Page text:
- Federal judge slams as “preposterous” DEA (Drug Enforcement Administration) actions in raid on Tampa pharmacy [Tampa Bay Online]
- “At Least 40 Federal Agencies Now Conduct Undercover Operations” [Jesse Walker]
- “’Gotcha’ program designed to rake in revenue”: “Nassau County Lawmakers Repeal Speed Camera Program” [CBS New York]
- “Creepy”: “FBI Agents Pose as Repairmen to Bypass Warrant Process” [Bruce Schneier]
- Somewhere an old guy in his room is wondering about ending it all, and somewhere a fanatic has been made happy [Elizabeth Nolan Brown on launch of Anaheim, Calif. shaming program to post names of sex purchasers online indefinitely]
- Heather Mac Donald: In defense of broken-windows policing [Time]
- New Cato paper finds little evidence that pot legalization in Colorado has much affected rates of use, traffic safety, violent crime, ER visits, health, education outcomes [Jeffrey Miron working paper via Jacob Sullum]
- Ferguson narrative changes as new evidence supports officer’s story on Michael Brown confrontation [Washington Post, Marc Ambinder/The Week, New Republic]
- Why Obama was smart to choose Loretta Lynch as AG rather than knocking Republicans’ cap off with a pick like Thomas Perez [Cato; Todd Gaziano on confirmation questions]
- Plea bargaining system: “Why Innocent People Plead Guilty” [Judge Jed Rakoff, New York Review of Books]
- “There’s not much to do about catcalling, unless you’re willing to see a lot more minority men hassled by the police” [Kay Hymowitz, Time] Peer pressure seems to be a factor in restraining it [Andrew Sullivan] The “practice of catcalling is most taboo among members of the upper classes.” [Conor Friedersdorf, The Atlantic, earlier]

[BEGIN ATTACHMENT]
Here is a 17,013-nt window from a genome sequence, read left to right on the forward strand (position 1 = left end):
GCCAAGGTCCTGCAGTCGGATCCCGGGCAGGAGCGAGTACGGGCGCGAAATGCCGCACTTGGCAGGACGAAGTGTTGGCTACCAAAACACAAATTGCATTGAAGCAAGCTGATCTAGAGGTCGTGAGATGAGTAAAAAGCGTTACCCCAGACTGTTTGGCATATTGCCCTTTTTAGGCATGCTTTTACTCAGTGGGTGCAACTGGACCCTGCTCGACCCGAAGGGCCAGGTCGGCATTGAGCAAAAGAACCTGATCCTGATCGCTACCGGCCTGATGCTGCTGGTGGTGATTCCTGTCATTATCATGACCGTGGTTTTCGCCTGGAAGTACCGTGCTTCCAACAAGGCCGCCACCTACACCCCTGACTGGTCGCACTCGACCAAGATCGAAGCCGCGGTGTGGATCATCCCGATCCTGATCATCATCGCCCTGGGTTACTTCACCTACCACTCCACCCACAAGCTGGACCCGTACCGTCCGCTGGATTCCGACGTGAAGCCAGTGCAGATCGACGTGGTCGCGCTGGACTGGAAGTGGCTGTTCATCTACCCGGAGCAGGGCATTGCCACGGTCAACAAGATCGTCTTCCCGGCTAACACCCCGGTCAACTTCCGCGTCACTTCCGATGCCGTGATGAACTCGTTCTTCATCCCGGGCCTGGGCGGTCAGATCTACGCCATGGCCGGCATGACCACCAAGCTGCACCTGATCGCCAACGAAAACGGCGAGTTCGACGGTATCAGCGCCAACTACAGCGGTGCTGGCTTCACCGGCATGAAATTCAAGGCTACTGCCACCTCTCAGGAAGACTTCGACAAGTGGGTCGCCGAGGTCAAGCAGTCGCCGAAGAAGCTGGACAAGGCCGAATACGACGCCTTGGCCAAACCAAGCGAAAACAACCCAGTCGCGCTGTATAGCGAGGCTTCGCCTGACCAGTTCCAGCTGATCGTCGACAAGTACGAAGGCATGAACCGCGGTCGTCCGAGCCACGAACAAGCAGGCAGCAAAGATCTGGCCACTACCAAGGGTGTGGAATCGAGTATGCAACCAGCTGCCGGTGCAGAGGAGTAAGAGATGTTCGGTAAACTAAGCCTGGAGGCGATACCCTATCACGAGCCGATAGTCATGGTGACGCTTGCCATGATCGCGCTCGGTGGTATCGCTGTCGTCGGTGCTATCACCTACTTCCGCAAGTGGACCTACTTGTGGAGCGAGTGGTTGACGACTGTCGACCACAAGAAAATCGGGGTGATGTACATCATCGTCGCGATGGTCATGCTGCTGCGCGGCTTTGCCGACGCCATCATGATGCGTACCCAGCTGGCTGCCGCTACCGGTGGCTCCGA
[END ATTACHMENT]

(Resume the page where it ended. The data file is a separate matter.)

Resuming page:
- San Diego says it retains discretion over when to release cop camera footage [Radley Balko] How body cameras can vindicate cops [same]
- Elderly Wisconsin man “was never considered dangerous, [but] was known to be argumentative,” so send in the armored vehicle [Kevin Underhill, Lowering the Bar, related] “The [SWAT-raided] Tibetan monks were here on a peace mission, for Christ’s sake. Well, not for Christ’s sake, but you know what I mean.” [same] Sen. Coburn quotes Madison: standing military force with overgrown executive will not long be safe companion to liberty [WSJ]
- Spectacular investigative report from Radley Balko on fines, fees, and revenue-driven law enforcement in the towns north of St. Louis [WaPo] Reading it, I’m pretty confident my two cents a couple of weeks ago was on the right track;
- Talk about wrong turns: some self-styled progressives want to seize the moment to extend federal government control further over local police management [BuzzFeed, Scott Greenfield (“czar” idea)]
- More reporting on how we got police militarization [ProPublica, Newsweek]
- Race, police, and political power in Ferguson [Charles Cobb guest-posting at Volokh] Richard Epstein on not jumping to factual conclusions (link fixed now);
- N.Z.: “Police union’s election year wishlist” [Radio New Zealand (via @EricCrampton who comments: “Short version: any restriction on liberty that makes their job easier”); yesterday’s post]
- Pretextual pot busts? Zimring’s curious defense of NYC “broken windows” policing [NYP]
- Yes, there’s a SWAT lobby in Washington, D.C., behaving as you’d expect [Tim Mak, Daily Beast] “If Democrats Seek to ‘Rally Blacks’ Against Police Militarization, They Might Start with the Congressional Black Caucus” [Nick Gillespie; Zaid Jilani, Vanity Fair]
- “Police Officers and Patents of Nobility” [Coyote] “Man shot, paralyzed over unpaid parking tickets” [Balko; Lehigh County, Pa.]